When my colleague Faruk Okcetin and I both decided to put together last year’s Cryptolina Bitcoin Expo, I do not think either one of us knew how consequential the Bitcoin discussion would become, just in the last 12 months. 

Venture capital is pouring into Bitcoin exchanges and businesses. At the end of 2014, the industry had received nearly $400M in aggregate funding. In January 2015, Coinbase, founded by two Duke alums, raised $75 million in largest-ever VC round for a Bitcoin company. And in May 2014, the Federal Elections Commission (FEC) gave a unanimous green light to permitting bitcoin donations in federal political campaigns. With this exponential growth and interest, it was only a matter of time before the focus turned to the big “r” word—regulation. 
States across the United States and nations around the world are mulling over regulatory proposals in an attempt to both define the industry and the businesses growing within the emerging digital currency ecosystem. In response, the industry’s newly founded ‘Chamber of Digital Commerce’ was created to represent business, and to promote the acceptance and use of digital currencies and digital assets among government and the larger public. There is no question that regulatory parameters need to be set up. Our home state of North Carolina has a real opportunity to be a leader in this emerging sector—through technological advancements, entrepreneurship and economic development. 
This is why I and many other digital currency proponents are calling on the North Carolina Banking Commission and the State Legislature to thoughtfully consider taking an open-minded, reasonable approach to regulating digital (‘virtual’) currency, just as other states are doing. We all agree that consumer protection must remain a priority, but an unrealistic regulatory barrier to entry for aspiring entrepreneurs is wrong—which includes excessive government fees that increase the difficulty start-ups may face when entering the digital currency sector.
Last summer, New York was the first to propose ‘BitLicense’ framework under the New York Department of Financial Services (NYDFS). The first draft of the BitLicense rules and regulations was severely debilitating to the digital currency industry. The backlash from the industry prompted the NYDFS to extend the 45 day-long comment period, followed by a second draft and another extended comment period. North Carolina should take heed to these various industry comments and amendments, and interact with consumers and proponents in a better organized and more interactive fashion than New York did. Ensuring consumer protection, sensible regulation and access to digital currency innovation can all go hand in hand. 
As Netscape founder and venture capitalist Marc Andreessen frequently mentions, new disruptive technologies and ideas typically come from what he calls the “fringe”—not the status quo. This was true of the PC, the Internet, music file sharing and social networking. We saw it with some of the earliest examples of crowdfunding over a decade ago with ArtistShare. Now we are seeing the same classic disruptive examples play out around new peer-to-peer concepts, which include ridesharing with Uber and Lyft, room sharing with Airbnb, and financial services with Bitcoin.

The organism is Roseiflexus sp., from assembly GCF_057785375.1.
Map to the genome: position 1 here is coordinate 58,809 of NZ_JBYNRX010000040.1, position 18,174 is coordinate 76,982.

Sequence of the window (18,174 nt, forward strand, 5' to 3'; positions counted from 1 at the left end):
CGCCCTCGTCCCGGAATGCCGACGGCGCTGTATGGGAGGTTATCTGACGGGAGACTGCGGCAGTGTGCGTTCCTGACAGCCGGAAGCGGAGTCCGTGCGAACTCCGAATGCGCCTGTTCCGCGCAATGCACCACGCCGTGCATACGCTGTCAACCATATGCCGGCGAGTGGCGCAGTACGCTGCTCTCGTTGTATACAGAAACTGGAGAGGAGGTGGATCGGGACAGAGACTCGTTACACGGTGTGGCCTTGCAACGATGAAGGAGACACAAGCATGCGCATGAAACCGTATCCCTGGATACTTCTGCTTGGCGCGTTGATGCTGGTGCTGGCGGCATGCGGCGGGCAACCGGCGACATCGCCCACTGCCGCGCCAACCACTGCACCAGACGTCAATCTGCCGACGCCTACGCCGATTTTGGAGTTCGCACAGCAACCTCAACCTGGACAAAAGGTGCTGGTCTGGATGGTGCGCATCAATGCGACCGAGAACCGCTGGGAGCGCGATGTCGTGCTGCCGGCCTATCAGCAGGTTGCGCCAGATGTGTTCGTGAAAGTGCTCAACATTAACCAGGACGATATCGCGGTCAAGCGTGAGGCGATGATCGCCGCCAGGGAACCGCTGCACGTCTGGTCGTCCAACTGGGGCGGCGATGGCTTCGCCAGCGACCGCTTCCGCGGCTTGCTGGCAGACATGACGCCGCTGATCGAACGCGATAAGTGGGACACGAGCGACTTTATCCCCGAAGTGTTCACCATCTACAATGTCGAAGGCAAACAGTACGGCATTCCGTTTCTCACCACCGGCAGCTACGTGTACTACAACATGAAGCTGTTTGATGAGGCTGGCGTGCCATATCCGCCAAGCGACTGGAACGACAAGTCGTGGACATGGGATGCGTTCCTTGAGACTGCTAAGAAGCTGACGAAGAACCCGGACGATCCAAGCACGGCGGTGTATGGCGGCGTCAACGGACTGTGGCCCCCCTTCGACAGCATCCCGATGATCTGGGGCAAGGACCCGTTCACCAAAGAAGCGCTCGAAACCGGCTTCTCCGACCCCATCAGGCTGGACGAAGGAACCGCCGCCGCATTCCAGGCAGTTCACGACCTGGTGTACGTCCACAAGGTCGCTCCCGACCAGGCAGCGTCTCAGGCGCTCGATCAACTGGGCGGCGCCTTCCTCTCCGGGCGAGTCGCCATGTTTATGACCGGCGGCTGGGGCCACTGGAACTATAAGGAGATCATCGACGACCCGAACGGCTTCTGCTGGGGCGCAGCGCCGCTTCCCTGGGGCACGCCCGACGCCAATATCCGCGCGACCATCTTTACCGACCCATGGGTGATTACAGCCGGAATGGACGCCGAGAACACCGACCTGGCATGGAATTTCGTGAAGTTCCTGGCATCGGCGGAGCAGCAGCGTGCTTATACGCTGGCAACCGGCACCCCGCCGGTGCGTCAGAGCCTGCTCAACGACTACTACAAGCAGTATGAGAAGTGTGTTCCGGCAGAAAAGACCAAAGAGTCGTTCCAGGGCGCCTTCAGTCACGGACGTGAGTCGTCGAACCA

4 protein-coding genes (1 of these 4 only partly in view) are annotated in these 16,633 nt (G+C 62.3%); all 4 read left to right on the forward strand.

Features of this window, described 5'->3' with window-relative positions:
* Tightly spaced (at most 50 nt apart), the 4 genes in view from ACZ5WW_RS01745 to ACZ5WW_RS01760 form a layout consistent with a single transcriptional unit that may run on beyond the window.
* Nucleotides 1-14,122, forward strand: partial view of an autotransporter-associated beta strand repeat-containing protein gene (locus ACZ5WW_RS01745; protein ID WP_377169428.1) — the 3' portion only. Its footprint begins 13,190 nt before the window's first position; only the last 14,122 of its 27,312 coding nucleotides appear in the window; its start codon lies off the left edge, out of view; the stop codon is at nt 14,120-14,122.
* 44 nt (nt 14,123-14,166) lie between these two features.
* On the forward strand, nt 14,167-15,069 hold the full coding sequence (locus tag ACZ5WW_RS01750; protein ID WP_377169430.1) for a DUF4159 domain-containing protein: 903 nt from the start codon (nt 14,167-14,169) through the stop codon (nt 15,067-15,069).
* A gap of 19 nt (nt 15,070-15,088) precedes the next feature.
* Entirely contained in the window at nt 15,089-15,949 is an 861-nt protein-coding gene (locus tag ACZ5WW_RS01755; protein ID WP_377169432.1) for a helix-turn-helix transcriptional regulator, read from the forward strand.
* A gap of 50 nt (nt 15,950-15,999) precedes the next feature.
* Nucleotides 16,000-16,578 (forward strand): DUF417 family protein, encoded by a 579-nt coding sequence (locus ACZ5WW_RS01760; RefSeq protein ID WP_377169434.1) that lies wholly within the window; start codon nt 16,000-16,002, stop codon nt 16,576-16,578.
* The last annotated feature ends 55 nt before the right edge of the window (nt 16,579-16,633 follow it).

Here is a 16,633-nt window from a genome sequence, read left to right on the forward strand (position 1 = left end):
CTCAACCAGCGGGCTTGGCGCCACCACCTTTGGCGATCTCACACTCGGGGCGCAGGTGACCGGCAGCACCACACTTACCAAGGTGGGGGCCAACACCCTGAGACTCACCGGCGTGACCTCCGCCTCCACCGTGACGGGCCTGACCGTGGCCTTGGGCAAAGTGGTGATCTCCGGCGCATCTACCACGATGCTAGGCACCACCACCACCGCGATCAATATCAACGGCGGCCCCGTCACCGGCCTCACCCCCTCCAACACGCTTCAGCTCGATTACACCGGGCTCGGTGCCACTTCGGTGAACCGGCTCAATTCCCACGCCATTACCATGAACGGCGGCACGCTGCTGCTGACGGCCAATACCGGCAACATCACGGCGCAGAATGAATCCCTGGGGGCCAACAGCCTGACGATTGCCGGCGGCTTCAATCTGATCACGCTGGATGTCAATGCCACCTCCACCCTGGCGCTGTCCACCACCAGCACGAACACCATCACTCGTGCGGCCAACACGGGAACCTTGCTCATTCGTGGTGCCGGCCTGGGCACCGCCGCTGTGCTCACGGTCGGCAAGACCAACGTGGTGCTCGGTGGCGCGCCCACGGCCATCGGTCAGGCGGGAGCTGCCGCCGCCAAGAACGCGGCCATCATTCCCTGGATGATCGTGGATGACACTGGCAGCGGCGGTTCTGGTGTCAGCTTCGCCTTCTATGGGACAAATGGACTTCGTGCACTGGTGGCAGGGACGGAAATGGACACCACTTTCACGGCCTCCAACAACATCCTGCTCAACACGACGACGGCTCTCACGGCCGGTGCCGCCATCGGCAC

But Bitcoin, which brings finance into the picture, may be among the most profound. Step back and think about this—every day, consumers give out their credit card or bank account numbers to strangers whom they trust to safeguard their sensitive information and withdraw the correct amount. And yet it seems like barely a week can go by that we do not learn of another major security breach in this system. These past six months included Target and Home Depot. 
I believe that the security afforded by public key cryptography will eventually make Bitcoin appealing to consumers and merchants everywhere. Moreover, millennials who grew up with costless, frictionless, global means of communication will ultimately expect the same from their financial interactions and are more likely to embrace digital payments or a currency like Bitcoin. 
This technology could someday afford the opportunity to change much of what we see as the norm. Financial and legal services could be transformed through digital titles, digital equities, digital contracts, insurance derivatives and currency exchange. As Andreessen said last year referring to the early days of the web, “if we had this technology 20 years ago, we would’ve built into the (web) browser.” 
Companies such as BitPay and Coinbase are leading the way on merchant integration—which is one of the most popular aspects of Bitcoin today. As a part of the booming payment processing industry, a merchant can choose to accept Bitcoin and instantaneously convert the payment to USD. Not only is this a great marketing advantage for a merchant, but this method is extremely helpful in eliminating credit card fees and the hassle of dealing with returned checks. 
Since 2014, we have seen companies with household names announce they will accept Bitcoin as payment. Dish Network, Microsoft, Expedia.com, Dell, Reeds Jewelers, Overstock.com, and the United Way to name a few. And there will be more. A lot more. 
As technology progresses, North Carolina can capitalize on this industry, just as it has in so many others. Together, we can ensure consumer protection, foster sensible regulation and provide access to digital currency innovation. Who knows what the next 12 months will bring?